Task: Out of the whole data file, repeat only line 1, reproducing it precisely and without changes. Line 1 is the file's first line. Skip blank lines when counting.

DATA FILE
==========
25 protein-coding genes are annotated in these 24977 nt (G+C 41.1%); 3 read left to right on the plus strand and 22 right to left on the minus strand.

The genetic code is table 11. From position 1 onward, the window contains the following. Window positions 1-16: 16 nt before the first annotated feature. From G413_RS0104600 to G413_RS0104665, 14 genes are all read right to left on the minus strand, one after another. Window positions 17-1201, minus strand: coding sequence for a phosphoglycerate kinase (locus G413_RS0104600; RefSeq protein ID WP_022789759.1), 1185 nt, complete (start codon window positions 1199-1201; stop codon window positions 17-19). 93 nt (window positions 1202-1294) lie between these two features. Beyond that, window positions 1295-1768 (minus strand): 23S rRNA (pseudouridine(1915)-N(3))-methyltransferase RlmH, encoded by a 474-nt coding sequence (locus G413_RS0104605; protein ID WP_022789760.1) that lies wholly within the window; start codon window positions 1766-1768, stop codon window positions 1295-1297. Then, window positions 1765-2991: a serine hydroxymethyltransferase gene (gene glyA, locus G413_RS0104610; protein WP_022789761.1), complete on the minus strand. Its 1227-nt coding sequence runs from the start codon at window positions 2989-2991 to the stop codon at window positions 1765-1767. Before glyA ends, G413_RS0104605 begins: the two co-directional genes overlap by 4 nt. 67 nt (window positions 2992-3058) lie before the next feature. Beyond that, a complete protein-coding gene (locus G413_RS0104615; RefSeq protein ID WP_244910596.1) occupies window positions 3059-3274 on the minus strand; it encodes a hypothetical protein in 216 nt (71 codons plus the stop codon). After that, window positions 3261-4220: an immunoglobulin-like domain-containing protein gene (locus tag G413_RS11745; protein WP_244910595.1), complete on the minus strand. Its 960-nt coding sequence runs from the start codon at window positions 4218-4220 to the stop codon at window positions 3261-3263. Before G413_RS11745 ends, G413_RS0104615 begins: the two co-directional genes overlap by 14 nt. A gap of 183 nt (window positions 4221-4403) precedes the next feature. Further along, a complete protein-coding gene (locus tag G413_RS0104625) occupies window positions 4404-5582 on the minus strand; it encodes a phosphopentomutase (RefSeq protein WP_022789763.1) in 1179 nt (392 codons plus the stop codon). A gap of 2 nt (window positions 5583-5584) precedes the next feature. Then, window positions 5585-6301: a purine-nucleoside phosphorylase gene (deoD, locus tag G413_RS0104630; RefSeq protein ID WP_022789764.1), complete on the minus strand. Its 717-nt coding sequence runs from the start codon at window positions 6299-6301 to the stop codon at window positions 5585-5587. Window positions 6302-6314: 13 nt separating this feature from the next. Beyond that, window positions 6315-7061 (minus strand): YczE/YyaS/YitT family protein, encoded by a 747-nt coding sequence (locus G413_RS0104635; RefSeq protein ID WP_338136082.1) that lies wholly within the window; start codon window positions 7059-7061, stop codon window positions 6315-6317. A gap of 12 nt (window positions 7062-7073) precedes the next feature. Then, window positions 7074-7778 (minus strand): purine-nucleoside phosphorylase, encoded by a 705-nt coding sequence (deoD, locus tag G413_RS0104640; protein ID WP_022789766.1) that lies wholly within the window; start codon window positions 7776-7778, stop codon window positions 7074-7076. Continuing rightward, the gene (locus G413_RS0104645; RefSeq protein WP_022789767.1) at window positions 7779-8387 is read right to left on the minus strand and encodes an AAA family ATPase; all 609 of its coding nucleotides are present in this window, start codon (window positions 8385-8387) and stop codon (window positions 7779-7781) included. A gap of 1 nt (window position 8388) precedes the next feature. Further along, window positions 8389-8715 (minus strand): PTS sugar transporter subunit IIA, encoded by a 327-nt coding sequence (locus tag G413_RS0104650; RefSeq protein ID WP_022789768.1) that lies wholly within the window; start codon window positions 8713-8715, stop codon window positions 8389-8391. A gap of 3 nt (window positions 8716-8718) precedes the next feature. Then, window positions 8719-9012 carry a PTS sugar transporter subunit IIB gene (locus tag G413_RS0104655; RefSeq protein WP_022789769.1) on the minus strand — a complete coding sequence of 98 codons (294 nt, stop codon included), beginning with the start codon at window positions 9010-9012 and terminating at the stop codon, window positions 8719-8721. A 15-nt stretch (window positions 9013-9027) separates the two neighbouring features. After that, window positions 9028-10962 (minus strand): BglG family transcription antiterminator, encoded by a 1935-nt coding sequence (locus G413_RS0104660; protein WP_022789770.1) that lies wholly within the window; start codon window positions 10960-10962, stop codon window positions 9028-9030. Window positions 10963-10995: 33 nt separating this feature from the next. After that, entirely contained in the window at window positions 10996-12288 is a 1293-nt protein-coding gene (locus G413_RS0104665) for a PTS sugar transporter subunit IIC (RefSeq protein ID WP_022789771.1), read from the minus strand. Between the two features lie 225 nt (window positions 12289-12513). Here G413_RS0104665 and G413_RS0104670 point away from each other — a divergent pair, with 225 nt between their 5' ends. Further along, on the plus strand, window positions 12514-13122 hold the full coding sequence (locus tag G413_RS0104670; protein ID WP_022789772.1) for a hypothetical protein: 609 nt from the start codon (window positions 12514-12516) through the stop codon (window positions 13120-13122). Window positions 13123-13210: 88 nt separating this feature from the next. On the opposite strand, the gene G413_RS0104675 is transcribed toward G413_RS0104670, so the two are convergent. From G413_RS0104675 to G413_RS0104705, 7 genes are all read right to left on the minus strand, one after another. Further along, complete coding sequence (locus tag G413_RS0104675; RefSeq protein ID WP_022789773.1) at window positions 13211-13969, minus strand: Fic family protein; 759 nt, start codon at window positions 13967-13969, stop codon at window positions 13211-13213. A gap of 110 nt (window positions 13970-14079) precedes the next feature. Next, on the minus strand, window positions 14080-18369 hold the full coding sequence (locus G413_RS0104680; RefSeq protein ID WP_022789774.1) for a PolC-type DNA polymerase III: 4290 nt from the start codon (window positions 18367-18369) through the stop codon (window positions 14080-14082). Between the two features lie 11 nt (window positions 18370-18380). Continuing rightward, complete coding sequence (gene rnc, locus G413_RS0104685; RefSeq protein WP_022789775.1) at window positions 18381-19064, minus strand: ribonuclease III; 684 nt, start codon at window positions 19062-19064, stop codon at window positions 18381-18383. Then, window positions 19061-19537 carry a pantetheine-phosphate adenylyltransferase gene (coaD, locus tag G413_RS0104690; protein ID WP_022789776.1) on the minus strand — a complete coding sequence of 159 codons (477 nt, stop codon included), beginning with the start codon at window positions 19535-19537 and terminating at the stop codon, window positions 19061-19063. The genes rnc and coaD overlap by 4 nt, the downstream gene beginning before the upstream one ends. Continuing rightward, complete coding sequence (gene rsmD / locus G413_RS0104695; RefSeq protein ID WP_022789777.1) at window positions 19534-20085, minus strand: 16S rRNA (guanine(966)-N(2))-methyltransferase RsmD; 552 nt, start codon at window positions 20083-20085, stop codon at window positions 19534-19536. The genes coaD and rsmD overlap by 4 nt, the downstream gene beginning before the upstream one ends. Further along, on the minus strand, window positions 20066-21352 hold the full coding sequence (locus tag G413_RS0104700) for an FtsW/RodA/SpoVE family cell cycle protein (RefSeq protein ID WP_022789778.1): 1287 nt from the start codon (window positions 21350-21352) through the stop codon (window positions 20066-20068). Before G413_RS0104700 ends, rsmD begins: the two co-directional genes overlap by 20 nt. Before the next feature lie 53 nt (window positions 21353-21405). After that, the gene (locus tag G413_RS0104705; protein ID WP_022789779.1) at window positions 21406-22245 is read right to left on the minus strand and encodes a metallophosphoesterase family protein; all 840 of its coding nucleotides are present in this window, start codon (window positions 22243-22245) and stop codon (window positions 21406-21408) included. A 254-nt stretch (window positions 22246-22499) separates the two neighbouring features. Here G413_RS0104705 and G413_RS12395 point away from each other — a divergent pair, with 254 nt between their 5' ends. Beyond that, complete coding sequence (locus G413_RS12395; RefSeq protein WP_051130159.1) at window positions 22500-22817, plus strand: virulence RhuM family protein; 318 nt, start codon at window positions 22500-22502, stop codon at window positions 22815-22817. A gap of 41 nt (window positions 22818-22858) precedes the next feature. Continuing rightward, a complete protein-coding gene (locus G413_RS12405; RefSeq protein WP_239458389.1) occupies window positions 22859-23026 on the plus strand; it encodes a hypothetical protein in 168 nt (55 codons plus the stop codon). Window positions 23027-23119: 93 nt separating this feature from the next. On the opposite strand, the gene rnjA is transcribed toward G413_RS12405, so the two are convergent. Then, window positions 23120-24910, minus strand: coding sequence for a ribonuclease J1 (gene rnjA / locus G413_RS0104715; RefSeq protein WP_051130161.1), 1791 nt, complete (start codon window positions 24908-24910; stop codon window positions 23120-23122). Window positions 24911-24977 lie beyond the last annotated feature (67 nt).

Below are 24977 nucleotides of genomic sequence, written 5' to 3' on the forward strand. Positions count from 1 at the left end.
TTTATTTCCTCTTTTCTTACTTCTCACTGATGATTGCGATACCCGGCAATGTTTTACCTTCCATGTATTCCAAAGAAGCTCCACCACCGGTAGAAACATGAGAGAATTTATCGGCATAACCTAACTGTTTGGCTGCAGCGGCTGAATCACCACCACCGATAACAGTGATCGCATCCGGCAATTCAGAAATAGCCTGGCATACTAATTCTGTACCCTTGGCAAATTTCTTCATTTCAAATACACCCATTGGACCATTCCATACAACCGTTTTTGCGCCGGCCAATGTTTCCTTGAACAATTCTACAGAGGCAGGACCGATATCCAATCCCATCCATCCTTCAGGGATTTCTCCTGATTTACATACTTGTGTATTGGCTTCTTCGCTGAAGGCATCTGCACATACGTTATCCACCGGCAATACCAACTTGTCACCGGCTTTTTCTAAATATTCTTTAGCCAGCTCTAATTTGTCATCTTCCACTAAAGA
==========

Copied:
25 protein-coding genes are annotated in these 24977 nt (G+C 41.1%); 3 read left to right on the plus strand and 22 right to left on the minus strand.